As an operations leader, what are some of the biggest challenges that come with managing multi-location restaurant concepts and multiple brands? What’s the most rewarding part of your role?

As a leader of multiple units, one of the biggest challenges and rewards is the same answer, people. The most important decision you will ever make as a multi-unit operator is deciding not only who to bring on to your team but who you do not decide to bring on. You can have the best and most fool proof systems within your operations, but if you don’t have people who are bought into your mission and vision, then you run the risk of dilution.

For my role specifically, the most rewarding part is the growth and development of team members and watching their success happen. Whether, it’s watching a Host execute memorable hospitality or it’s a Senior Director nail a financial forecast, being able to be a leader by serving and coaching the teams around me are the most enjoyable moments you can ever experience because we are never perfect but we constantly strive to be the best we can be as individuals and as a team.


What are some of the larger changes you’ve made to your day-to-day operation in the last few weeks/months because of the coronavirus?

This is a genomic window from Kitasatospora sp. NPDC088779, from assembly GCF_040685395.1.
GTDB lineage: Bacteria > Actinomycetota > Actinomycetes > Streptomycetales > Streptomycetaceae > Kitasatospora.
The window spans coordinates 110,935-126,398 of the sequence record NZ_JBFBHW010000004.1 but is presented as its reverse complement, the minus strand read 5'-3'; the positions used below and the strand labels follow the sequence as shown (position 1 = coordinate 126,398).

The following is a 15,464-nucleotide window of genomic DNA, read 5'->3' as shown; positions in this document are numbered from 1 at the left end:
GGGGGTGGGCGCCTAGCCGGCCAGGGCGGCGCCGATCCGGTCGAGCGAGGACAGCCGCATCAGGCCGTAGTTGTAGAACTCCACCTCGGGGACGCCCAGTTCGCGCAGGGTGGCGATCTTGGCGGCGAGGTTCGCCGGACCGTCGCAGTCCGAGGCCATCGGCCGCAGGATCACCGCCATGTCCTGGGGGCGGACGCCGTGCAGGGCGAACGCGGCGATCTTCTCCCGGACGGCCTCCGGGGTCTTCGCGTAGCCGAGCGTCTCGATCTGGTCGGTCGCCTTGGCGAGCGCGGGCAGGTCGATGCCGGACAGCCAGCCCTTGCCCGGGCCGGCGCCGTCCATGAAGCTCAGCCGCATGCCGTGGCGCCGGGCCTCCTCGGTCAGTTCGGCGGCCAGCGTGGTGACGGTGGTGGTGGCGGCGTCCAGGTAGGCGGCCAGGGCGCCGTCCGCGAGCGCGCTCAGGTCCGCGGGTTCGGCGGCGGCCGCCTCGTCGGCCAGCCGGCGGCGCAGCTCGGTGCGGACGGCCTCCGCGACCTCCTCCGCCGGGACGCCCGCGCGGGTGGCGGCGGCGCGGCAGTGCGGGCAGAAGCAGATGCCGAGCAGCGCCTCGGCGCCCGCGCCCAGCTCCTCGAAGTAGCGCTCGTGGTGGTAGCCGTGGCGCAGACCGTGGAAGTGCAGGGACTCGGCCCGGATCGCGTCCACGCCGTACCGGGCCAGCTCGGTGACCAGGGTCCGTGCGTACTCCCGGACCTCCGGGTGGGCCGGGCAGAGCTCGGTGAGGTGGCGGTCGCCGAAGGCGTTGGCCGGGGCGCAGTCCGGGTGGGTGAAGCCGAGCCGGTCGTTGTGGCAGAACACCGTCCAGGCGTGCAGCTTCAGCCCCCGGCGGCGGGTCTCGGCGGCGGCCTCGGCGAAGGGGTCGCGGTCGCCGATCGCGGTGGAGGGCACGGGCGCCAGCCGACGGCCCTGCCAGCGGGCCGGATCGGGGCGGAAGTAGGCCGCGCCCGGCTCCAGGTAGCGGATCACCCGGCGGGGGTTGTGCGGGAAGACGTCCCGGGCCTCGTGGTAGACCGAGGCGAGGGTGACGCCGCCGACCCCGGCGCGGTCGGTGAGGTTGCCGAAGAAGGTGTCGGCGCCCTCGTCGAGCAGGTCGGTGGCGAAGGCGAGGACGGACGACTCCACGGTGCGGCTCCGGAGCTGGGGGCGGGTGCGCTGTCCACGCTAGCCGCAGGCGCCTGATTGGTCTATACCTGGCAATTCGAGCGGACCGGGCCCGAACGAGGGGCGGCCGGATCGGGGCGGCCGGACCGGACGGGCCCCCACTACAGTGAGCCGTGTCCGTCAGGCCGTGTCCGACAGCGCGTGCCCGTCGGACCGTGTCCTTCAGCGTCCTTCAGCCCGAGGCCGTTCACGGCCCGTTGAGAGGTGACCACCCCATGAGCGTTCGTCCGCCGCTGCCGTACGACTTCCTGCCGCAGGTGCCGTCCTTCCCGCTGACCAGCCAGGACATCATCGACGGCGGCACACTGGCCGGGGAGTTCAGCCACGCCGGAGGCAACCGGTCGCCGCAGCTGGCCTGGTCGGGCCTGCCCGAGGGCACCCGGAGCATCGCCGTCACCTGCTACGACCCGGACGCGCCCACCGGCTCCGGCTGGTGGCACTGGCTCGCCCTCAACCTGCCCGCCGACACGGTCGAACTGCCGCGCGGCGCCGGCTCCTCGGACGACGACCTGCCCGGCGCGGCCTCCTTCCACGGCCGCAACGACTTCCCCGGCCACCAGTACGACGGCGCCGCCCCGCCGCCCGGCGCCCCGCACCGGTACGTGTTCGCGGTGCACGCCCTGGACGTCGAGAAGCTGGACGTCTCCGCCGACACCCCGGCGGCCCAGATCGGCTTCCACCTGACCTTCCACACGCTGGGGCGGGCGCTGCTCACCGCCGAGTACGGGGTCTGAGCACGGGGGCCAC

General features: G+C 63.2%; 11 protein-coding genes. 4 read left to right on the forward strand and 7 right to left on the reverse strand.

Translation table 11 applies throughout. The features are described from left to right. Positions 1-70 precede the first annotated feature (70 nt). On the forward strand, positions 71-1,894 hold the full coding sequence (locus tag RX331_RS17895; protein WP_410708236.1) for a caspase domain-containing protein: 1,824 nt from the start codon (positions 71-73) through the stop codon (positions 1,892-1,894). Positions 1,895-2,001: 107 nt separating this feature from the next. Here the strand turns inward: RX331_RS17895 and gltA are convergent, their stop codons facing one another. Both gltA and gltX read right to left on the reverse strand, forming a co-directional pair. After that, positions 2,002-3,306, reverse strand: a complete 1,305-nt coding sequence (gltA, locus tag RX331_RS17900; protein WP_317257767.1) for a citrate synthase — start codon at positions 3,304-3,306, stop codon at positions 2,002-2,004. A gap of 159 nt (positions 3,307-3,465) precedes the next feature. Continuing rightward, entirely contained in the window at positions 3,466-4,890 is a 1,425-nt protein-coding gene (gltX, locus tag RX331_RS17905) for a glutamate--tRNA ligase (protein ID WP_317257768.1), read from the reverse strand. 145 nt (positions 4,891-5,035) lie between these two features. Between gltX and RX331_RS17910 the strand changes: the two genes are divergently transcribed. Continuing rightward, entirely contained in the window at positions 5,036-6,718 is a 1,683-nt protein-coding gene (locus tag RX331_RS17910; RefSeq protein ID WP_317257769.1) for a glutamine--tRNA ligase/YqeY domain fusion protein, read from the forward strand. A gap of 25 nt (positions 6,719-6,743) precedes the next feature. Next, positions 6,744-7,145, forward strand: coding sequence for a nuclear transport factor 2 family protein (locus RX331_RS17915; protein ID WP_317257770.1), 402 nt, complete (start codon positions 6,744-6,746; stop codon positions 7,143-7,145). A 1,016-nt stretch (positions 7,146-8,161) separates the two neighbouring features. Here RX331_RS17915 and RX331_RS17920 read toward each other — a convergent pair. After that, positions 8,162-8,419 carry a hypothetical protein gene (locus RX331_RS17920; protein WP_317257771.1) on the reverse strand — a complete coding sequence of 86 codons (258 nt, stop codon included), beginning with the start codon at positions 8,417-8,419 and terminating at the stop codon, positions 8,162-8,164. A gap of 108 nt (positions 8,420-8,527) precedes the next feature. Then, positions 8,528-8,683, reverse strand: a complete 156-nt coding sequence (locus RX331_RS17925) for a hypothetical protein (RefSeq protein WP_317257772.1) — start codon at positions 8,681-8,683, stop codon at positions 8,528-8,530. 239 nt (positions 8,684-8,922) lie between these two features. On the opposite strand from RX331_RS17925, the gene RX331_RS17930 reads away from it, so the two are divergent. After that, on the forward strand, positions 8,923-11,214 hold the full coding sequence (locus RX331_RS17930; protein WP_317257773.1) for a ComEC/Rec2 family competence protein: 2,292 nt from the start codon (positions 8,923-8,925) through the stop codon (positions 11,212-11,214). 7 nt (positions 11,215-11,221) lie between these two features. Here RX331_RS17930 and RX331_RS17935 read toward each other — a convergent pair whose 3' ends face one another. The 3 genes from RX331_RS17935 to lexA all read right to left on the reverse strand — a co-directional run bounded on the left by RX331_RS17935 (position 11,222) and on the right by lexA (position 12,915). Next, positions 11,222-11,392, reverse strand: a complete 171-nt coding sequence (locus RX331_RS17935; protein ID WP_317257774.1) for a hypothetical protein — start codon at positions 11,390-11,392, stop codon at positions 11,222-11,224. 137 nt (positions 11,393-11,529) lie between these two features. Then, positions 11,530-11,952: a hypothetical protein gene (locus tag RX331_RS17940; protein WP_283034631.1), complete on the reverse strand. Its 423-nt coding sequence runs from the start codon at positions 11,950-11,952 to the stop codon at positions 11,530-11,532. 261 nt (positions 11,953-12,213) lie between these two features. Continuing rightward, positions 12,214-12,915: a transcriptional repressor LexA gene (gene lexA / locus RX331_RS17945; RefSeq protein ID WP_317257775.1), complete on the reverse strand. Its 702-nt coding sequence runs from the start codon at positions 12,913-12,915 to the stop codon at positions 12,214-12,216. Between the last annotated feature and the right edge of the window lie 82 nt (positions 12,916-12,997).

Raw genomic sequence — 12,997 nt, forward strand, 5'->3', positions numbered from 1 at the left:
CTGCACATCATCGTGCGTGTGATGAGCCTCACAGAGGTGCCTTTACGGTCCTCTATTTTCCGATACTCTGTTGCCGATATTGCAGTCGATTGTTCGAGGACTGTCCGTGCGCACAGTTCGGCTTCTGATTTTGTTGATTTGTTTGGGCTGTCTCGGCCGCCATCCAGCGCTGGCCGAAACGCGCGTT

In addition to our hyper-focused sanitation procedures and practices we have in place as restaurants already, we have put in place peroxide and sanitizer spray downs every 30 minutes. We are of course, wearing masks and checking temperatures of our team members twice a day. We have also utilized a QR code ordering system called GoTab that allows guests to order from their phone as well as pay for their items without ever having to come into contact with our Team Members.

For four of our restaurants in DC and Mercado in NYC, we have stood up Community Kitchens which is set up to offer meals for anyone who cannot afford one. We recently reached a milestone of serving over 30,000 meals just between those locations.